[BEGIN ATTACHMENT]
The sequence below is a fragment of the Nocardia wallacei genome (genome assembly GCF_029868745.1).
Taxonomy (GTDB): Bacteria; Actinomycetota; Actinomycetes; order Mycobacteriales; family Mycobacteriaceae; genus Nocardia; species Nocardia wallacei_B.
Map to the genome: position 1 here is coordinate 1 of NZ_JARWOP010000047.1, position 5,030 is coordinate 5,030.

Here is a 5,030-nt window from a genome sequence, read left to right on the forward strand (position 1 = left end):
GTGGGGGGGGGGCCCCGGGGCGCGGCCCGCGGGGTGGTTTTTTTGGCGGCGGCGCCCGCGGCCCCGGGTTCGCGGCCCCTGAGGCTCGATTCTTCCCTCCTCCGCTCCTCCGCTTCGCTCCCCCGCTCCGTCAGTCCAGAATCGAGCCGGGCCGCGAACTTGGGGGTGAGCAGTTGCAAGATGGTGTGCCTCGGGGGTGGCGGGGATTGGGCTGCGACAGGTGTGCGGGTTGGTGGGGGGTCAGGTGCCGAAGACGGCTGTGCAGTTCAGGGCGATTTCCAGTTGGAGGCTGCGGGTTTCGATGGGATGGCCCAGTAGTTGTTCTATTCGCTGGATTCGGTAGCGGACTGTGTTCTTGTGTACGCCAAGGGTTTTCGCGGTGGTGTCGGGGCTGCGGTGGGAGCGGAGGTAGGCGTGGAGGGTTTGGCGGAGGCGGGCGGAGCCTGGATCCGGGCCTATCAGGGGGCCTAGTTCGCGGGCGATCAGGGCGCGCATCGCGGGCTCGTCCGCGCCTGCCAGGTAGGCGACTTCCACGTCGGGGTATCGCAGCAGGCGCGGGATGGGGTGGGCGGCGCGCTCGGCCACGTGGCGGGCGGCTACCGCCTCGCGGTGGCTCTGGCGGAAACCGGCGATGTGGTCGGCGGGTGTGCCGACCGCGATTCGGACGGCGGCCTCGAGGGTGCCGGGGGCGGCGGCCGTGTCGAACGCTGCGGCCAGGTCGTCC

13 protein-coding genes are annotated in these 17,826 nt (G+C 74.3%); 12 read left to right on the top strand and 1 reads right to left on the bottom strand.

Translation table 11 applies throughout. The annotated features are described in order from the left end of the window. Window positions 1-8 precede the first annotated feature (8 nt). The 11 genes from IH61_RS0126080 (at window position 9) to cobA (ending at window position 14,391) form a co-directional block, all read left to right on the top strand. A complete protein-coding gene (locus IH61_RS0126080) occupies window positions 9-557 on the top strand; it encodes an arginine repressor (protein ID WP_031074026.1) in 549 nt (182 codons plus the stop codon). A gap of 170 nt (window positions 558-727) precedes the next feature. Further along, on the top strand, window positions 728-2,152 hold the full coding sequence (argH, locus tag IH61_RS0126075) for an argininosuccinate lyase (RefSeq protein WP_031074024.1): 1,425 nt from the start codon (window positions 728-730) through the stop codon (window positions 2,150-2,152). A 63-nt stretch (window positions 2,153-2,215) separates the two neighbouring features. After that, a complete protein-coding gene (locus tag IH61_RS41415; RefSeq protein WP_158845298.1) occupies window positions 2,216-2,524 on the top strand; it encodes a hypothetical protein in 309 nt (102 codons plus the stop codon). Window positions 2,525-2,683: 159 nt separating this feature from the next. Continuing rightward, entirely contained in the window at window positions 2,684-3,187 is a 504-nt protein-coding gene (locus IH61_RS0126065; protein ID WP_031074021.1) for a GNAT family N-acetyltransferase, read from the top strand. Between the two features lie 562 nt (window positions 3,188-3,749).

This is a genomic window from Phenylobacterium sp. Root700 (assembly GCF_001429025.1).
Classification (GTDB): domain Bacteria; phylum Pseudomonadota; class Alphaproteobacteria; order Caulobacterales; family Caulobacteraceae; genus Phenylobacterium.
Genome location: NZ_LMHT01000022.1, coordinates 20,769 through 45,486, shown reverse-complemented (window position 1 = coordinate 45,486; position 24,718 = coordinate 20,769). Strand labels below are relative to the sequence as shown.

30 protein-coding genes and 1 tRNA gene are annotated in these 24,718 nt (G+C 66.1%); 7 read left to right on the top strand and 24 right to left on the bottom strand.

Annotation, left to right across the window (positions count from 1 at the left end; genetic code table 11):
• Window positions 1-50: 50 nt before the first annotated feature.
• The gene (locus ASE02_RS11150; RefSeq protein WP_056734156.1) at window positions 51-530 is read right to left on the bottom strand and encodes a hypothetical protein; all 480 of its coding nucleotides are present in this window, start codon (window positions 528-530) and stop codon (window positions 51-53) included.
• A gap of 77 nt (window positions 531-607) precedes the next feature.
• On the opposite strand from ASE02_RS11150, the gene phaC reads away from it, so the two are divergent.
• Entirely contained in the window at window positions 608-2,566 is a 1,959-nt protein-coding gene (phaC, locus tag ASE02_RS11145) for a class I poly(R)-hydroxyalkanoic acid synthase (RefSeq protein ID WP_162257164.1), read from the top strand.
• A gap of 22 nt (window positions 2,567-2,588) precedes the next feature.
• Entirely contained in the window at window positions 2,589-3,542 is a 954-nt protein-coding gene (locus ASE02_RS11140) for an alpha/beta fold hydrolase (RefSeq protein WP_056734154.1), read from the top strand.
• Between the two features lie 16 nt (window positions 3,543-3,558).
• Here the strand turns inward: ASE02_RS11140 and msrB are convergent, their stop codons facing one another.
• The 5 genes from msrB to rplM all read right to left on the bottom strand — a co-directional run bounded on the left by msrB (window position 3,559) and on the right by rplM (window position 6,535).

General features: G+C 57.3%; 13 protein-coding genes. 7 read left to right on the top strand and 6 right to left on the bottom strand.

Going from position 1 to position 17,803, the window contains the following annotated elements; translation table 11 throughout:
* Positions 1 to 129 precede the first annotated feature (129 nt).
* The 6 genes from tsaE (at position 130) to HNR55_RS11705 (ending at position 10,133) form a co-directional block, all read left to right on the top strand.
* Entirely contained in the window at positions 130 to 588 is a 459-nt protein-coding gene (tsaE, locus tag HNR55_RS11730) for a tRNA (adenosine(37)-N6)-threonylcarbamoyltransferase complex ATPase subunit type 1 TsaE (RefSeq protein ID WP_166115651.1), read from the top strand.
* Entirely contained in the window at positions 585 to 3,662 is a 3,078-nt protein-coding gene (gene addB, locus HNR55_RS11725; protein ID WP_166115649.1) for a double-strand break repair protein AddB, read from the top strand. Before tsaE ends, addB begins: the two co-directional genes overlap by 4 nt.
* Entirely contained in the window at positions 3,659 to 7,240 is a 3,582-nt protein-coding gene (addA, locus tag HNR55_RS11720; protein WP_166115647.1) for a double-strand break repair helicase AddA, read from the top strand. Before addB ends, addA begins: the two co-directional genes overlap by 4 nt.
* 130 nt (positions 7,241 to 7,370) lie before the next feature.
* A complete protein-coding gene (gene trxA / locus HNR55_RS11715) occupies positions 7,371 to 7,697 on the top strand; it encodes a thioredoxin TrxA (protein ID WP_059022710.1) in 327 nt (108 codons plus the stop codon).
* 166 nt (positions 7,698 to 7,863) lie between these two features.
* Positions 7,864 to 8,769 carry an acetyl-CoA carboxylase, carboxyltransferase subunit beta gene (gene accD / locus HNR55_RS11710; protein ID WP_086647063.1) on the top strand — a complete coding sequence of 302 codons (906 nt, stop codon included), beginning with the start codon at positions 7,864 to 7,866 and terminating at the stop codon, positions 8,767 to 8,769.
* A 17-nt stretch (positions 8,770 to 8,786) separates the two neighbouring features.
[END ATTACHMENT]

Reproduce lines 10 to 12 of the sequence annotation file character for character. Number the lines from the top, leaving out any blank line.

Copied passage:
Genome location: NZ_LMHT01000022.1, coordinates 20,769 through 45,486, shown reverse-complemented (window position 1 = coordinate 45,486; position 24,718 = coordinate 20,769). Strand labels below are relative to the sequence as shown.

30 protein-coding genes and 1 tRNA gene are annotated in these 24,718 nt (G+C 66.1%); 7 read left to right on the top strand and 24 right to left on the bottom strand.

Annotation, left to right across the window (positions count from 1 at the left end; genetic code table 11):